UN-Sahara: Burundi, Comoros, Gambia praise Morocco’s autonomy proposal

UN-Sahara: Burundi, Comoros, Gambia praise Morocco’s autonomy proposal

Burundi, Comoros and Gambia have expressed support for Morocco’s territorial integrity and sovereignty in the Sahara at a UN meeting saying that the Moroccan autonomy proposal to settle the Sahara issue represents a win-win solution.


“The delegation of Burundi considers that Morocco’s autonomy initiative stands as a compromise solution in conformity with international law, the UN Charter and UN Security Council Resolutions,” Burundi’s permanent UN representative Albert Shiiingiro said at a meeting of the United Nations Committee of 24 in New York.

He said the surge of instability in the region makes settling the Sahara conflict an urgent necessity, adding that a lasting solution to the dispute would pave the way for Maghreb Integration.

The latest round of talks held in Geneva (in December 2018 and March 2019) adds impetus to a negotiation process, he said while putting emphasis on the need for a spirit of compromise to reach a political and lasting solution.

The Burundian diplomat praised Morocco’s development approach in the Sahara notably after the launch of the new development model for the southern provinces in 2015.


During the same meeting of the Committee of 24, the Comoros also expressed its full support to the Moroccan autonomy initiative, which paves the way to “a positive settlement” of the Sahara issue in accordance with international law and the resolutions of the General Assembly and the Security Council.


“We wish to reaffirm our full support to the initiative of the Kingdom of Morocco, whose objective is to grant autonomy to this region, through the organization of successful local democratic elections, as well as through economic and social development, in order to ensure a better life and better living conditions to the Sahara populations,” the representative of the Comoros pointed out at this meeting.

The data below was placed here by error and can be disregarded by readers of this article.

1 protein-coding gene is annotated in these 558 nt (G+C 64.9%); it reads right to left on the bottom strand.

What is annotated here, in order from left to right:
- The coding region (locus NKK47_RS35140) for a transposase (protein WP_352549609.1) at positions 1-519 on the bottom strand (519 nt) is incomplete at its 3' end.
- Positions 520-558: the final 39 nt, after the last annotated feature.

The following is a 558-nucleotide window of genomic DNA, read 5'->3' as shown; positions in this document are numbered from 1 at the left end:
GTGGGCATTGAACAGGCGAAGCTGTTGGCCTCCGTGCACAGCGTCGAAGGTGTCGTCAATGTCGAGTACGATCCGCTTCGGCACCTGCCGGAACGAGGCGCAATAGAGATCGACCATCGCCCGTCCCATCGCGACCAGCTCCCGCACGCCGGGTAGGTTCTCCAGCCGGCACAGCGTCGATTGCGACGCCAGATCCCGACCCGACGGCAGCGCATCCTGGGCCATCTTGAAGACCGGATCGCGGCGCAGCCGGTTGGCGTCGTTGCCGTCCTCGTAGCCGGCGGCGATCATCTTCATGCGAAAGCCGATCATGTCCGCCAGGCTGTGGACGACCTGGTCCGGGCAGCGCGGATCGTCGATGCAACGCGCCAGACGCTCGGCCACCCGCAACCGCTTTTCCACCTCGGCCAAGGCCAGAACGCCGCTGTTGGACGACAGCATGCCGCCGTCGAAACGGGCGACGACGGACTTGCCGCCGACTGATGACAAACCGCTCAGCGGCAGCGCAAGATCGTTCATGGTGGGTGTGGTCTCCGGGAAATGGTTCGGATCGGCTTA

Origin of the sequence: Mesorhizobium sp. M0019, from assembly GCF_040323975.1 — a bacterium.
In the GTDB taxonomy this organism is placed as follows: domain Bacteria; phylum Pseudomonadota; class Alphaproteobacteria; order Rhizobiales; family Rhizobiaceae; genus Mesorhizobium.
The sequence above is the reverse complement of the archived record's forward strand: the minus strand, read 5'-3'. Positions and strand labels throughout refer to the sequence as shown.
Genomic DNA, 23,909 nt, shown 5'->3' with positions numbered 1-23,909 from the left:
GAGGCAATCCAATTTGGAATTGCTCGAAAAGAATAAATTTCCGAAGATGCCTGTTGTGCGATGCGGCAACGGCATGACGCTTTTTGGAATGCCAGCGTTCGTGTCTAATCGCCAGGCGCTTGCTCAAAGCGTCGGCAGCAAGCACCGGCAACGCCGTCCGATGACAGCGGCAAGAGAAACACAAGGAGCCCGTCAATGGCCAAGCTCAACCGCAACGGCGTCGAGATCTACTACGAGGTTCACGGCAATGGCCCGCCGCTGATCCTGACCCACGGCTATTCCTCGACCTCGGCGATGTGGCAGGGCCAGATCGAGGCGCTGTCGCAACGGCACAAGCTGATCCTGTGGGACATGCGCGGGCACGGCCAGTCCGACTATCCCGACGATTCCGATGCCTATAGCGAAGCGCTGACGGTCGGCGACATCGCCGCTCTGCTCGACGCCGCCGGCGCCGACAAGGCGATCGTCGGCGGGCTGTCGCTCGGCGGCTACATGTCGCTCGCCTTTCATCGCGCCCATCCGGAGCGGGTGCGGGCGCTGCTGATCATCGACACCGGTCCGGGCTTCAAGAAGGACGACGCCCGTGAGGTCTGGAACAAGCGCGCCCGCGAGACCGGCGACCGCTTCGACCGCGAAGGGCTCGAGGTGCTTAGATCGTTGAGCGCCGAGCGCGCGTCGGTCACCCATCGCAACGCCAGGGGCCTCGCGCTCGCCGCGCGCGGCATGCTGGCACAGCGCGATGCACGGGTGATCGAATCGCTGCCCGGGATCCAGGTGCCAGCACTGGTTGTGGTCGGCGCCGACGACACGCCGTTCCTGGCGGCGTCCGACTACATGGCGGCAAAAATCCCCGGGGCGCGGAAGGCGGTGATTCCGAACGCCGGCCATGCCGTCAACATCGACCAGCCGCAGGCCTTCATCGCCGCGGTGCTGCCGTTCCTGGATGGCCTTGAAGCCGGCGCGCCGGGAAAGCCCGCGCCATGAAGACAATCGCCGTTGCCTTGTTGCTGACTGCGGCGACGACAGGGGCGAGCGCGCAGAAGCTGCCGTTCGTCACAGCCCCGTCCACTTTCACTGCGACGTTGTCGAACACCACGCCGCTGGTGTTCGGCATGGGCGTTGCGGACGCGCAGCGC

The fact that the Moroccan autonomy initiative “meets international standards for devolution of power to local populations underlines the voluntarily inclusive aspect of the process,” he noted.


Shedding light on “the worrying living conditions in the Tindouf camps” and the absence of any census of the populations, in violation of international humanitarian law, the diplomat said the Office of the High Commissioner for Refugees can act effectively and freely, within the framework of its mandate, in favor of vulnerable populations that are victim of this conflict that has lasted too long.


Echoing the Comoros’ delegate, Gambia’s permanent representative to the UN said the Gambian Government strongly supports the Moroccan Autonomy Initiative as “a viable” solution to the Sahara conflict. This proposal is “a realistic, credible and compromise-based solution to put an end to the conflict in the Sahara,” he said.


He also congratulated Morocco for its vision and its continued efforts aimed at improving the living conditions of the Sahara populations.


The Gambian diplomat mentioned in this regard the new development model launched in 2015, which clearly shows the commitment of Morocco to promoting investments, developing infrastructure and ensuring the socio-economic development to the population of the Sahara region.


This $ 8 billion project will undoubtedly help create jobs and give people in the southern provinces of the Kingdom the means to reach their full potential, he said.


A peaceful resolution of this dispute will give new impetus to cooperation and contribute to stability and development in the whole Sahel region, he went on.
To this end, he reiterated his country’s full support for the ongoing United Nations political process aimed at reaching a fair, lasting and mutually acceptable political solution to the Sahara conflict.

Two-thirds of African states have recently at a conference in Marrakech stressed the importance of the UN process to resolve the Sahara issue while lauding Morocco’s autonomy initiative.

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